Back To School Season and Pet Anxiety

Middle River Veterinary Hospital

Sponsored - August is back to school time for many families in the Shenandoah Valley, which means a big change in the daily schedule for our household pets. Many dogs and some cats will develop separation anxiety or other behavior problems as the result of an abrupt change in the household routine. In general, our companion pets thrive when their lifestyle is predictable and consistent. Most pets will adapt to changes in the daily routine if their basic needs are met and the changes are gradual.

Middle River Veterinary Hospital

For all pets, make sure that you start the transition process to the new schedule as early as possible, so your pet can adjust to small changes over a few weeks rather than a sudden major change overnight. Think about what will change – feeding times, walk times, play times – and try to shift to the new schedule in small increments over several days.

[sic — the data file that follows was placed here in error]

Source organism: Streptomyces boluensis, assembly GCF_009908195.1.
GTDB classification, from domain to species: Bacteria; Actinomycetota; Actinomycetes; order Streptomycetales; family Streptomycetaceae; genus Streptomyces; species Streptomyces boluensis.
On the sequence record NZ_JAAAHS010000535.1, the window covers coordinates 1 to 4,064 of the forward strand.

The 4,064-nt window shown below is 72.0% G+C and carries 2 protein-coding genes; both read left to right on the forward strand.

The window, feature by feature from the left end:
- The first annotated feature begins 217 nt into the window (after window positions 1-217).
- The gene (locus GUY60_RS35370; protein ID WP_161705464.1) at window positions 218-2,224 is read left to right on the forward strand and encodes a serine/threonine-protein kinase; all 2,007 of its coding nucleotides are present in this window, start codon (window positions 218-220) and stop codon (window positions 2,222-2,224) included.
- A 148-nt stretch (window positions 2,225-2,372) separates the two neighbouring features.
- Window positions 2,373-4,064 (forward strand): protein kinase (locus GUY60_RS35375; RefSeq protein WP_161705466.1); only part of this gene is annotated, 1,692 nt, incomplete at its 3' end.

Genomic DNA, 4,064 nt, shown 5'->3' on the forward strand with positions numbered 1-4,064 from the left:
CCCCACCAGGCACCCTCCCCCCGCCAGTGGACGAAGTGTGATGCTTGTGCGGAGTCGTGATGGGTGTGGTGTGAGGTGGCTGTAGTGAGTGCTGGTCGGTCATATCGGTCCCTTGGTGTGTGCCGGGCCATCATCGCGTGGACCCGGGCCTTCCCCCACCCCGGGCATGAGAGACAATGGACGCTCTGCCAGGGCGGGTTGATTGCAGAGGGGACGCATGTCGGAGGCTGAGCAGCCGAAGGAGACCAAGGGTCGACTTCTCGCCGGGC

If your dog will need to be left alone for many hours at a time, make sure to start alone time in smaller increments a few weeks before the major schedule change. Be sure you have a safe and comfortable space for your dog to stay when he is home alone – a crate, exercise pen or small room with minimal furniture are all good options. Leave your dog with a safe food-stuffed toy (Kong, WestPaw, PlanetDog) to keep him entertained while you are gone.

For adult dogs, we recommend no more than 8 hours of confinement – if you need to leave your dog for a longer workday, then it will be best to have someone let your dog out for a potty break and play session in the middle of the day. A mid-day break will also help to take the edge off your pet when you do get home from a long day at work or school. If you have a secure outdoor area with adequate shelter and water, this also can be a good choice for long days alone.

Cats are more self-sufficient, but kittens and young adult cats do need lots of exercise and entertainment, and if left alone all day, they typically want to wake up to eat and play very early in the morning. If you do not want a 3 am wake-up pounce from your pussycat, engage kitty in a vigorous play session and offer a meal right before bedtime.

If your pet struggles to adjust to the new routine, you can try calming pheromones (ComfortZone for dogs, Feliway for cats) and calming treats (Composure Solliquin, Zylkene). These products may be helpful for pets with mild separation anxiety.

If your pet shows more serious anxiety, then it is time for a veterinary visit to discuss additional management and treatment options specific for your pet.

Middle River Veterinary Hospital